D'Brickashaw Ferguson, Nick Mangold, Santonio Holmes
Jet X Graphic, Getty Images

Dissecting the New York Jets last truly great roster brings an incredible reality to the forefront, one Joe Douglas abides by in full.

Robby Sabo

Starting fresh. Back to the drawing board. That dreaded overused word that really doesn’t mean much these days: rebuilding.

For unsuccessful teams, “starting over” is an idea that pops up every few years. Wash. Rinse. Repeat. The New York Jets have been continuously stuck in this mode since Mike Tannenbaum was thrown to the wolves after the 2012 season.

It was at that moment one of the most talented rosters in the NFL had seen its window slammed shut. January 2011 in Foxborough was not only the high point, but it was also the beginning of the end.


For Joe Douglas and the 2020 version, “starting over” is once again the mantra. “Rebuilding” is annoyingly, yet again, smacking everybody in the face with its overbearing presence. What’s not cutting through the noise is exactly how disciplined Douglas must be during these crucial early times and the Jets last truly great roster can help identify exactly what I’m referencing.

Are you in the mood to put a smile on Jets fans’ faces? Go to Twitter and throw up a video of the Jets’ last playoff victory.

It was at this moment the world realized this roster was no joke. Any NFL team could get hot in one tournament. Come on… that 9-7 team fortunate enough to squeeze into the 2009 NFL Playoffs just simply got hot at the right time. They’d have to follow it up in order to really prove something.

After edging Peyton Manning‘s Indianapolis Colts on a Nick Folk field goal the week prior, Rex Ryan’s squad shocked the world by defeating Bill Belichick, Tom Brady and the New England Patriots. While most Jets fans feel those warm and fuzzy feelings when thinking January 2011, others can’t stand the thought that this roster didn’t take it to the final level: the Super Bowl.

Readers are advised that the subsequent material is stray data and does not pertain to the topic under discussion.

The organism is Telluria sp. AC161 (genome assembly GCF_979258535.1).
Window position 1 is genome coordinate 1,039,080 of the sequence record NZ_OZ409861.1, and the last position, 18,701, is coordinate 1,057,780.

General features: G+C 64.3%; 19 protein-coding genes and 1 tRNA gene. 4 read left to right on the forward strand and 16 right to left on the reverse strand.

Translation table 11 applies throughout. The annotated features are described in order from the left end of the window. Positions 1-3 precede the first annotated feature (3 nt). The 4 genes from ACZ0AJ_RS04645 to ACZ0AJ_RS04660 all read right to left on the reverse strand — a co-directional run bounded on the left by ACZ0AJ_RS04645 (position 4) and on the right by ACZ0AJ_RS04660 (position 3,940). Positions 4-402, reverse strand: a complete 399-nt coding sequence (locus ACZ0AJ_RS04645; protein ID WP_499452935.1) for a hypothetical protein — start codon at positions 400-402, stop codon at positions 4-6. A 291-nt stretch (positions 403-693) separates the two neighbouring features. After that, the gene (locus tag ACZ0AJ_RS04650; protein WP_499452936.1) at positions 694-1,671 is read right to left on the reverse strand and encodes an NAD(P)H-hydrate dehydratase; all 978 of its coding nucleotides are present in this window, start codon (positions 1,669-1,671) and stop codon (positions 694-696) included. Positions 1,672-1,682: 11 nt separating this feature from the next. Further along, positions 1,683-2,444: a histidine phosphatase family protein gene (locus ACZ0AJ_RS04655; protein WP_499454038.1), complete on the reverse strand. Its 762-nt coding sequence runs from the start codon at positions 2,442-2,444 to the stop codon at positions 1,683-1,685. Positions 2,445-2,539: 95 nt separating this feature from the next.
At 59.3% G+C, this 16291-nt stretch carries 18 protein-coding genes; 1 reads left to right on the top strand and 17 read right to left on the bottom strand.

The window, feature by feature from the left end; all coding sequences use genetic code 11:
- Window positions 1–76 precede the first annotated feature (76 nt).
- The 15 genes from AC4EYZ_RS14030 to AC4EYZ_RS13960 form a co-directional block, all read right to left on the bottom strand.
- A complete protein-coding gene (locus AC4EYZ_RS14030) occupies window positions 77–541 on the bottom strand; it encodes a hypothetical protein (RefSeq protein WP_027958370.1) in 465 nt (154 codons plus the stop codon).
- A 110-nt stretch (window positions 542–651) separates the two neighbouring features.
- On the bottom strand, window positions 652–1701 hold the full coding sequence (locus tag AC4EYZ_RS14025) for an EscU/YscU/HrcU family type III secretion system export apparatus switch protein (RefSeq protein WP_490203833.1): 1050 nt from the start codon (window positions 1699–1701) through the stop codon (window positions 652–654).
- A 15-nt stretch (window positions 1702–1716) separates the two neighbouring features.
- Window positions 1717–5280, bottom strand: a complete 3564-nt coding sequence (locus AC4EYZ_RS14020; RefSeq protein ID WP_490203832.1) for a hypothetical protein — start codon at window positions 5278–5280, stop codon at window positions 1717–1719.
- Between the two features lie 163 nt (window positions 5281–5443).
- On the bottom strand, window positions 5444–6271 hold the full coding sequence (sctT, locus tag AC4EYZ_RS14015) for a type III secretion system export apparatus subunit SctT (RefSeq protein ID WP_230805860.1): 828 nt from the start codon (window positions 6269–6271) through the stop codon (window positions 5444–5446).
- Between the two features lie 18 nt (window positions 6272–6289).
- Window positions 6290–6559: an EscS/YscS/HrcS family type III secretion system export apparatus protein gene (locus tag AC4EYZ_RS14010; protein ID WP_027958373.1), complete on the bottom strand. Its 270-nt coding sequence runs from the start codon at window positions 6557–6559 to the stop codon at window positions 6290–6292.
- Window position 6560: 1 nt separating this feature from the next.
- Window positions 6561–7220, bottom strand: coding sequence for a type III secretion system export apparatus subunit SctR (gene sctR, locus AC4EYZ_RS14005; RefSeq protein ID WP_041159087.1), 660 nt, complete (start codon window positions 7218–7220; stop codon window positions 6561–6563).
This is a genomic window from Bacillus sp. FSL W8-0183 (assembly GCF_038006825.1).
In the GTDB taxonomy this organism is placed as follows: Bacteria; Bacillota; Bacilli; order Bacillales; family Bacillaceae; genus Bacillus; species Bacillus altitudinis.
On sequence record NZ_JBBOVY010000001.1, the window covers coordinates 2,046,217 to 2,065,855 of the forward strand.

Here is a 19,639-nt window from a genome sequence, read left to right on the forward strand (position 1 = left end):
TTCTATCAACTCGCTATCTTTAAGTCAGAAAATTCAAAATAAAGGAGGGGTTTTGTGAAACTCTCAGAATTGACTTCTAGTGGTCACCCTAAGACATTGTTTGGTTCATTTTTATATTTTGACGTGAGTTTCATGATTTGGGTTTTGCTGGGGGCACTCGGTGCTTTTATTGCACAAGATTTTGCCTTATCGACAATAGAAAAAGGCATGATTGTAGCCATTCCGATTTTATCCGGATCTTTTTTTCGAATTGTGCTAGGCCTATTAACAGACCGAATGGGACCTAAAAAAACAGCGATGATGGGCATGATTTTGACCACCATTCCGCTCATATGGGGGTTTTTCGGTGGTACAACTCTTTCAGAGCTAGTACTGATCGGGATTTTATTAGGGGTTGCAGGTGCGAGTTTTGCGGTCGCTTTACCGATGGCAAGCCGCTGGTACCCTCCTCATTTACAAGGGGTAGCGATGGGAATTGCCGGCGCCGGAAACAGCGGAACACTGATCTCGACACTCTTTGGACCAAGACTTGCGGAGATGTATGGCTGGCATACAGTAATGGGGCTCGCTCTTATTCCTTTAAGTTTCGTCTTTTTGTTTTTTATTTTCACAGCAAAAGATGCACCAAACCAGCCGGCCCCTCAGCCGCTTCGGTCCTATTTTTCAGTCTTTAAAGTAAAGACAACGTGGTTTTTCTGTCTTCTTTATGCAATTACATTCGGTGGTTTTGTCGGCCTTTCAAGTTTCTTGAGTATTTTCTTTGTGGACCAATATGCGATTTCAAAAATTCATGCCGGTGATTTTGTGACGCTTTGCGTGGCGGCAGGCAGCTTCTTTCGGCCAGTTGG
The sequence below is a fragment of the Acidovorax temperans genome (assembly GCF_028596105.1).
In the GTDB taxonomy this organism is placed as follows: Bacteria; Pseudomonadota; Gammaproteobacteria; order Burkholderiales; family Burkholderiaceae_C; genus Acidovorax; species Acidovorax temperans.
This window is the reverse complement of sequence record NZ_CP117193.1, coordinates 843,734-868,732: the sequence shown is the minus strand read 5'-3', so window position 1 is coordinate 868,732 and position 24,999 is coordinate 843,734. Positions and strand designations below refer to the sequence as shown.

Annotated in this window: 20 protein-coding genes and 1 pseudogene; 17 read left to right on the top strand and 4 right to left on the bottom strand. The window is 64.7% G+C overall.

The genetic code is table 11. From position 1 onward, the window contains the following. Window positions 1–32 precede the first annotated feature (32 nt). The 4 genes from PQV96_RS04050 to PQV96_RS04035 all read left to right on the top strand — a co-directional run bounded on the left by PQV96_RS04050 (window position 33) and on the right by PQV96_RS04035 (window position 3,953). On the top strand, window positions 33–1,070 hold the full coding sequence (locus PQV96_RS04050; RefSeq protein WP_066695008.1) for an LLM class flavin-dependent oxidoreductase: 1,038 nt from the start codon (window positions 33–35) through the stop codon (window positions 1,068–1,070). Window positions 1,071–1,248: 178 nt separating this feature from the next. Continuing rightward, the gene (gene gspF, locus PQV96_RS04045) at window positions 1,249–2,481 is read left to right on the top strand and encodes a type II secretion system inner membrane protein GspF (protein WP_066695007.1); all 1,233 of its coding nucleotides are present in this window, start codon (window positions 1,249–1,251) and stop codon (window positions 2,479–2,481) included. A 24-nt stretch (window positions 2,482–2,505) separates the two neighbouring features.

It All Started With Patience

The responses on Twitter are classic. Everybody loves the names of the fellas who actually touch the ball. Mark Sanchez, Santonio Holmes, Braylon Edwards… it’s those guys fans usually have dancing in their heads in grand, nostalgic fashion.

Sure, those guys did their thing. But this fan is missing the point: those skill players were the last piece of the puzzle.

The 2006 NFL Draft, Eric Mangini and Mike Tannenbaum. Mangini, the man who got away, could have turned into an all-time great Jets coach if things just hadn’t gone down so sour with ownership. But it was the newly-hired head coach and newly-promoted general manager who kickstarted the last great roster with patience.


Sorry, the content stops here if you’re not a Jet X Subscriber. Click the SUBSCRIBE button below for more information on the best damn New York Jets content in the world:

LIMITED TIME: Subscribe today and get the first month free (cancel anytime) and help support the COVID-19 public health emergency with a subscription (through the United Way of NYC).

***This page will remain open in one of your browser’s tabs. Come back and refresh the page after clicking the SUBSCRIBE or LOGIN button (if not automatically redirected).
Jet X Subscribe

Already a subscriber? Click the LOGIN button:

Jet X Membership Login

Want to create an account or connect via social media before subscribing? Click the CONNECT button:

Jet X Connect


Add Jets X-Factor to your Google News feed to stay up to date with the New York Jets.

Download the app to get customizable notifications directly to your device:

App Store, Play Store

Sign-Up for the best FREE New York Jets Newsletter on Earth:

Jet X Daily